What’s more, screening should not stop at the recruitment process. “Continuous in-job screening will reveal changes in lifestyle, affluence or the acquisition of criminal records post-employment, all of which are as critical as pre-employment screening to the welfare of the company,” adds Reid. Your human resources (HR) department should have regular contact with all employees, keep their files up-to-date and flag any lifestyle changes that could possibly lead to criminal or unethical activity.

 That’s not to say that an employee swamped in debt or going through a tough divorce is necessarily a risk but HR and senior management should still be aware of these developments and monitor the situation. They say that everyone has a price … and desperate times call for desperate measures. “People’s circumstances change and syndicates are targeting those guys…they may have come in with good intentions but slowly, slowly they are reeled in,” says Reid.

During the trial of Dongfan Greg Chung (the first person in the US to be tried under the economic espionage provision of the Economic Espionage Act 1996), Ronald Guerin, a former FBI counterintelligence expert, described how Chinese intelligence officers recruited informants. “You can just stroke the person and tell them they’re doing it for the good of the Motherland or the good of their country. You give them awards, give them letters, give them plaques, whatever…Or you pay them a lot of money,” Guerin was quoted as saying in ‘A New Kind of Spy’ by Yudhijit Bhattacharjee, published by The New Yorker on 5 May 2014.

4.       Make employees part of the solution, not the problem

Your employees pose the biggest risk to your business. To mitigate this, you need to train your staff, build awareness around business security and implement a ‘need to know’ policy. “Access to electronic and non-electronic communication systems should be extended to only those who need to know them and who will use them,” suggest Dagada and Mukwevho in their paper, ‘Industrial Espionage Threat in Corporate South Africa’.  In other words, information should be compartmentalised so that only those employees who need to can gain such access.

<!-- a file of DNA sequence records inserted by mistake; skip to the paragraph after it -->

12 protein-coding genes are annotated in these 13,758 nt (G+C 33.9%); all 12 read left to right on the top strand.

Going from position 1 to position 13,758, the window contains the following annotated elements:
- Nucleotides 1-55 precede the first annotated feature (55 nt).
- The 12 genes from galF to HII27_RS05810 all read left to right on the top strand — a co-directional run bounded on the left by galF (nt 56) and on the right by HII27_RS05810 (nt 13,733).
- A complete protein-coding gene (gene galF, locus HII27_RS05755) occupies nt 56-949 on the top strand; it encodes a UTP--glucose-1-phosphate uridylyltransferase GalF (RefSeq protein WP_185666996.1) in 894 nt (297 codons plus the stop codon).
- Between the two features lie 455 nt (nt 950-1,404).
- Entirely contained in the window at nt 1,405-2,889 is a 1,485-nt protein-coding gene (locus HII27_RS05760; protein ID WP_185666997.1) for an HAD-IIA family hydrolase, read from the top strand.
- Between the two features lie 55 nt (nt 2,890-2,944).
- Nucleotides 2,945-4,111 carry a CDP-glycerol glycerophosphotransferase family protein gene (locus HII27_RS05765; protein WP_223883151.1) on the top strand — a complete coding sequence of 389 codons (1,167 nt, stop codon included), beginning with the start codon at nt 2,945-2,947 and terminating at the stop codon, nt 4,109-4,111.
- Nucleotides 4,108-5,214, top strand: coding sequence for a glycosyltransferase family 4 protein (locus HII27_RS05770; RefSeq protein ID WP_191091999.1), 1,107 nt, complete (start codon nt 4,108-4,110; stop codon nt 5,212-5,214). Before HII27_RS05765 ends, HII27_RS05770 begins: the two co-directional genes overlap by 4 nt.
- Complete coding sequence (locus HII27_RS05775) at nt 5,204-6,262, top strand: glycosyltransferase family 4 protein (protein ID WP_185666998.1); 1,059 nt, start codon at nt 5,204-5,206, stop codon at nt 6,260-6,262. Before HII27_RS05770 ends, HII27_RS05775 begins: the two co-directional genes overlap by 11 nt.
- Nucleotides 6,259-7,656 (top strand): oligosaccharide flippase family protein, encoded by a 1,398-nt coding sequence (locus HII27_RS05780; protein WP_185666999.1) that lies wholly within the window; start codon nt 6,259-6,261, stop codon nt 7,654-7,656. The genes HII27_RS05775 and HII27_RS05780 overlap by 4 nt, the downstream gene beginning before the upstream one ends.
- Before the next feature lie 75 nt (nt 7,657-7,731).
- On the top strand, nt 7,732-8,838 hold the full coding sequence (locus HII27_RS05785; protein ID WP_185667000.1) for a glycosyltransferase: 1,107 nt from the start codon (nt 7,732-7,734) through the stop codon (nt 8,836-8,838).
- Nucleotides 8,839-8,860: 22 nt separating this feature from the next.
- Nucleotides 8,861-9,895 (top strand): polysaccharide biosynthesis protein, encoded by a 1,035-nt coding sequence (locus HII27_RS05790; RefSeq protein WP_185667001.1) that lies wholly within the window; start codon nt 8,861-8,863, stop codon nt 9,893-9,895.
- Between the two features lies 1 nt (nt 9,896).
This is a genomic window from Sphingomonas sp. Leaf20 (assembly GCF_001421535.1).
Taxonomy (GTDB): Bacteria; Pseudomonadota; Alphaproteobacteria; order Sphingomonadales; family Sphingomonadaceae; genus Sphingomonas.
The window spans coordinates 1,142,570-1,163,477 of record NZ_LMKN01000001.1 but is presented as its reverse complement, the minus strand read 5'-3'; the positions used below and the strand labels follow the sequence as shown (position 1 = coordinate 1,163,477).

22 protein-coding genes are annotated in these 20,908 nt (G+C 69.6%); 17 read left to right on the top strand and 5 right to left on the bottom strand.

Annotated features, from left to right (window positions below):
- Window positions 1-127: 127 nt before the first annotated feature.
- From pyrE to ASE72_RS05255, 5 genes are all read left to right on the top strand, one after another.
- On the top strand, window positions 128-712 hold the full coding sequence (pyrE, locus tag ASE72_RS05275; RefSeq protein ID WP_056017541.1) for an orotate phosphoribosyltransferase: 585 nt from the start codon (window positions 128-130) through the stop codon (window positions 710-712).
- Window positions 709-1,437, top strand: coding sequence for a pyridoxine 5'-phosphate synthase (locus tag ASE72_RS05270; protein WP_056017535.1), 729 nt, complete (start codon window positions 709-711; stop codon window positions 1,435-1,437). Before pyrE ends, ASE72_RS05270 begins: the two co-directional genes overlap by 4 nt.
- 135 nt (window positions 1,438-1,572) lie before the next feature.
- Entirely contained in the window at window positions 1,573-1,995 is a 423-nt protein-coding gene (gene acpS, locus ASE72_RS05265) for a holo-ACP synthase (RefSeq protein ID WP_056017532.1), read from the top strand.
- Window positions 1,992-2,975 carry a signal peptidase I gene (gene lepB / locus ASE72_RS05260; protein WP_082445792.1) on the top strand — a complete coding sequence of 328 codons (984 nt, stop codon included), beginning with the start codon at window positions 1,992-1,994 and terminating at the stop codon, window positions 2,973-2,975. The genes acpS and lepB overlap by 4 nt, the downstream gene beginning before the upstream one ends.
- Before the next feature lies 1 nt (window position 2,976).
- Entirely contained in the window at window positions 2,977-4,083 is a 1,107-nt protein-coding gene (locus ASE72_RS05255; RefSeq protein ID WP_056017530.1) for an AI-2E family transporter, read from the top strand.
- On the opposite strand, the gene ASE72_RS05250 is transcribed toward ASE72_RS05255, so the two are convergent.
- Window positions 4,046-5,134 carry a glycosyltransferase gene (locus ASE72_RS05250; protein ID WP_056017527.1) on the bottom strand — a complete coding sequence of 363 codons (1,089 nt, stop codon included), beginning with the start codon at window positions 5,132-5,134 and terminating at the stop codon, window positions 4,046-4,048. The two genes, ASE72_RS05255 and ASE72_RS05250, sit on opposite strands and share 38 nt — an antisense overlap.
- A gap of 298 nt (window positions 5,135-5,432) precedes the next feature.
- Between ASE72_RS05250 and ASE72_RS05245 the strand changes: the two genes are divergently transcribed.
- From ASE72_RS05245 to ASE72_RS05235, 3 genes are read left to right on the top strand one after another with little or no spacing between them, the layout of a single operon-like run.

Email and important company documents should also be encrypted and have high strength passwords. In addition, shredders should be used regularly to shred all documents as an additional security measure.

“The theme that is emerging is that education makes employees more alert to security issues and the equipment they use should conform to that level of security,” notes Dagada and Mukwevho.

It may be impossible to achieve 100% business security but by using a combination of technical measures and employee monitoring, you will drastically reduce the risk of falling victim to economic espionage in the near future.

Further reading:

·         ‘Industrial Espionage Threat in Corporate South Africa’, Rabelani Dagada and Seth Mukwevho

·         ‘A New Kind of Spy’, Yudhijit Bhattacharjee, The New Yorker, 5 May 2014. [read the arcticle on The New Yorker website or download it here]

PWC Global Economic Crime Survey